He's a prototypical power forward, one with exceptional hands, a big frame and the strength to play in the NHL now.
Charlie Coyle's toolbox is overflowing, but that's obvious for the most casual Wild fan to recognize. John Torchetti, a veteran coach at every level, looks at his Houston Aeros' first-line right winger with the meticulous lens of a coach.
"He's going to make an impact on the Wild for two reasons: He's no-maintenance, high-character and he is so good, so willing defensively," Torchetti said.
Don't get Torchetti wrong: He loves Coyle's terrific skating, eagerness to go to the dirty areas, great release and, of course, the fact that he looks like a future top scorer.
But Torchetti doesn't think you can play in today's NHL without the defensive component, and Coyle "has been our most consistent, complete forward night in and night out since the start of the year."
That's quite the compliment for Coyle, who is making the jump from Saint John of the Quebec Major Junior Hockey League. After leaving Boston University last winter, Coyle scored 15 goals and 38 points in 23 games for Saint John before leading the team to a championship with 34 points in 17 games. He was named playoff MVP.
In 16 games for the Aeros, Coyle leads with seven goals and is tied for the team lead with 13 points. He helped set up the first of Johan Larsson's two goals in a 3-2 victory over Rockford on Sunday in front of an announced crowd of 11,175 hockey-starved Wild fans at Xcel Energy Center.
Coyle is showing why Wild General Manager Chuck Fletcher said in June 2011 that the trade that sent Brent Burns to San Jose for Devin Setoguchi, Coyle and a first-round-pick (became Zack Phillips) wouldn't have happened unless the Sharks parted with Coyle.
And he is showing why Wild coach Mike Yeo and Aeros GM Jim Mill say Coyle has an extraordinary chance of making the Wild immediately if the lockout ends.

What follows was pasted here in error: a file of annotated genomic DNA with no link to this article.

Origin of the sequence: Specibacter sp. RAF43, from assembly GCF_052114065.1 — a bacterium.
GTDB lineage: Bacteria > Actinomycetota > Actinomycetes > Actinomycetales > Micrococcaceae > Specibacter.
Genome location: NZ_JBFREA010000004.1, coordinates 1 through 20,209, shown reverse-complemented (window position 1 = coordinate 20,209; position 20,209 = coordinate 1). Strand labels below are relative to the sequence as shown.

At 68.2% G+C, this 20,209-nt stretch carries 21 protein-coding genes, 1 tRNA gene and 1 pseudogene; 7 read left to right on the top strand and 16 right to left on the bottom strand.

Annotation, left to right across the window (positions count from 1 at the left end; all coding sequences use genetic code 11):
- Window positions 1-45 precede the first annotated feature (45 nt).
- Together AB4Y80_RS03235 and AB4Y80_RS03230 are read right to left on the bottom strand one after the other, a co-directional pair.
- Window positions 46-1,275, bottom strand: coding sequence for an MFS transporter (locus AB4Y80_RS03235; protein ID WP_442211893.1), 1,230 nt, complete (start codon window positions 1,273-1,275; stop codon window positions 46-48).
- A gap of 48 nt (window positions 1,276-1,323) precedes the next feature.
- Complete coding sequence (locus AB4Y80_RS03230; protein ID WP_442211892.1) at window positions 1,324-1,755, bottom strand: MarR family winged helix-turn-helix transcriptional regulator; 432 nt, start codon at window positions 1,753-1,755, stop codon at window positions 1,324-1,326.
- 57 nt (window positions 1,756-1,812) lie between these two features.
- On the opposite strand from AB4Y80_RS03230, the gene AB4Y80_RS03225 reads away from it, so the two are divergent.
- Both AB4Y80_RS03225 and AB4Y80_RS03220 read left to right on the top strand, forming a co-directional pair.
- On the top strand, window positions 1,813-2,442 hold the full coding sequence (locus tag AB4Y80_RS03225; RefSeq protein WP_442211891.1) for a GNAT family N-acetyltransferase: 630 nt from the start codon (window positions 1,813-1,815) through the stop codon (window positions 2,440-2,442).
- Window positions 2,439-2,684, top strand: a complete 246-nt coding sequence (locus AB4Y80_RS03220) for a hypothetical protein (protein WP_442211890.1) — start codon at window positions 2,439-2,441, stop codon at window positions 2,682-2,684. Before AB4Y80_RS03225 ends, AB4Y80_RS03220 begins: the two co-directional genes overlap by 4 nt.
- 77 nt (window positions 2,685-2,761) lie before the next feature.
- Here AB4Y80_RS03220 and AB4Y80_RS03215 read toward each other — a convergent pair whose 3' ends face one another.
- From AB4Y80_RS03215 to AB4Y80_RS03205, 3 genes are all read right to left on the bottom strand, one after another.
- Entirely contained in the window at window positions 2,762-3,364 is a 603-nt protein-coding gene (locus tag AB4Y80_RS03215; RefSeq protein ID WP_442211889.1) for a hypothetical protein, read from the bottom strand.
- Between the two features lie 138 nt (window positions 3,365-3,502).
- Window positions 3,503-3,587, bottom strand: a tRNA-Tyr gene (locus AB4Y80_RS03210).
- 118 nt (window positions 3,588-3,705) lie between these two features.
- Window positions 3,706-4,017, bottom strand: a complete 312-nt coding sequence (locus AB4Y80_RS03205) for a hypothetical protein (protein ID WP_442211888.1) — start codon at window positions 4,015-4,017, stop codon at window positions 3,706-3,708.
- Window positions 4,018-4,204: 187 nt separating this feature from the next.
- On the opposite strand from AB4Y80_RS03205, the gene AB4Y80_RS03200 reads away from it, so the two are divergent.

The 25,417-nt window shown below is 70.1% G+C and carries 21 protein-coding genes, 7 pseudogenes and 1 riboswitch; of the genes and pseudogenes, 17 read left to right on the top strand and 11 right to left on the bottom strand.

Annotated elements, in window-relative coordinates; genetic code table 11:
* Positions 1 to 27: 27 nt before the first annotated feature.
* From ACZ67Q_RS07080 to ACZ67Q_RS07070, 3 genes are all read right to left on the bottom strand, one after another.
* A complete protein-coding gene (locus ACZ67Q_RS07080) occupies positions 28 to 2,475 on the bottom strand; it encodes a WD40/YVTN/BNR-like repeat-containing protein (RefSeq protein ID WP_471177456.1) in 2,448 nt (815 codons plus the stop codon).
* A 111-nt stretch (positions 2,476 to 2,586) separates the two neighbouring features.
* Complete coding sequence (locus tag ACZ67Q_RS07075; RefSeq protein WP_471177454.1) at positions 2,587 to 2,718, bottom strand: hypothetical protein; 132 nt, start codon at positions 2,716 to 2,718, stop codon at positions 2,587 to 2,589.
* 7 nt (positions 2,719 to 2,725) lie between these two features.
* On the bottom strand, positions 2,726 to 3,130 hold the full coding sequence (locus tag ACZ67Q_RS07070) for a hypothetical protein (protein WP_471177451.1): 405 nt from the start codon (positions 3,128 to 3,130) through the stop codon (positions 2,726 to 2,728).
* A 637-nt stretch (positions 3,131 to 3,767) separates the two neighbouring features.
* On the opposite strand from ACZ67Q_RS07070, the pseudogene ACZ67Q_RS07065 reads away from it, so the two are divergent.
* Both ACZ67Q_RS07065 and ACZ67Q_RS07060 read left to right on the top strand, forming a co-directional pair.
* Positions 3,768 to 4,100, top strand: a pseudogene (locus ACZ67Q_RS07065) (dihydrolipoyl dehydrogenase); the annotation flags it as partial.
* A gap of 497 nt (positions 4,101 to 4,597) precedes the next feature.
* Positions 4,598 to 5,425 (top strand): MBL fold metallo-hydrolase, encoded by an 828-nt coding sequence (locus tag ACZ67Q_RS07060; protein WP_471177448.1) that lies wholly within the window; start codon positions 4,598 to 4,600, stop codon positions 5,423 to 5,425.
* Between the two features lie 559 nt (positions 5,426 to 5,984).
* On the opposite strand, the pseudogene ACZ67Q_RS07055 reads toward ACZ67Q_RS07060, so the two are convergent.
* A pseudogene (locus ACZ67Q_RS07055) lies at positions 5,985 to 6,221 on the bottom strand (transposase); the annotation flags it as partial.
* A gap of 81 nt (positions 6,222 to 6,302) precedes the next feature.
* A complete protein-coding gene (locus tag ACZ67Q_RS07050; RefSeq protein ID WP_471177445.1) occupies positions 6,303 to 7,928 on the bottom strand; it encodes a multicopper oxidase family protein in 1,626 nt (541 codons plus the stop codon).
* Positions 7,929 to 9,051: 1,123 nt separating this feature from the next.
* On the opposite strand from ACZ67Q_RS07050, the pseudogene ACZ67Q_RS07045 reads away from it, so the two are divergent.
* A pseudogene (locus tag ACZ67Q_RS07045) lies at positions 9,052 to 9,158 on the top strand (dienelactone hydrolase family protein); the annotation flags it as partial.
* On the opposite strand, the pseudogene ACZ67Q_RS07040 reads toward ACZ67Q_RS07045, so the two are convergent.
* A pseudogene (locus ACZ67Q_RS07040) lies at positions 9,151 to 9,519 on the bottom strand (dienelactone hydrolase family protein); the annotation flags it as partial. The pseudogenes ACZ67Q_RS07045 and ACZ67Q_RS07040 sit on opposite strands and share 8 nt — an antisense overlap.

"He's adapted to the pro game so quickly," Mill said.
Added Jason Zucker, Coyle's linemate who also has 13 points: "He does some stuff that you shake your head at. He does some stuff that I don't know how he does it, but he does and it works."
Coyle is not the only blue-chip prospect under Torchetti's tutelage in Houston. Mikael Granlund and Jonas Brodin were outstanding before getting injured eight games ago. And then there are Zucker, Larsson, Brett Bulmer and Phillips.
"Everyone wants to see the NHL, but if we can come together here [during the lockout], that's the next-best thing," Coyle said. "We're growing together and building a foundation [for the Wild]."
As for the other prospects:
• After getting a two-assist, six-game look for the Wild last spring, Zucker has been solid and said, "I'm trying to develop every aspect of my game right now."
• The ultra-competitive Larsson, who captained Sweden to a gold medal at the last world junior championships, has taken Granlund's spot on the top line. Said Zucker, "It's not hard to play with Johan Larsson."
• Bulmer got a three-assist, nine-game look to start last season with Minnesota before being returned to Kelowna of the Western Hockey League, where he scored 62 points in 53 games. He got off to a difficult start with the Aeros, but Torchetti said, "He's turned the corner. He fought through it, and that's all part of growing up and maturing as player."
• Phillips, who scored 80 points in 60 games for Saint John, has gotten off to a tough start. He has five points in 14 games and is minus-7. Said Torchetti: "Phillips should be taking advantage of this ice time because Granlund's gone. He's got to buy in and make sure he plays better defensively."
Two overshadowed players Torchetti believes are future NHLers are Justin Fontaine and David McIntyre.
"These guys take pride in being strong, two-way hockey players," Torchetti said. "The guys who play two-way hockey end up playing in the NHL quicker. The guys that don't end up in the minors a few extra years asking why."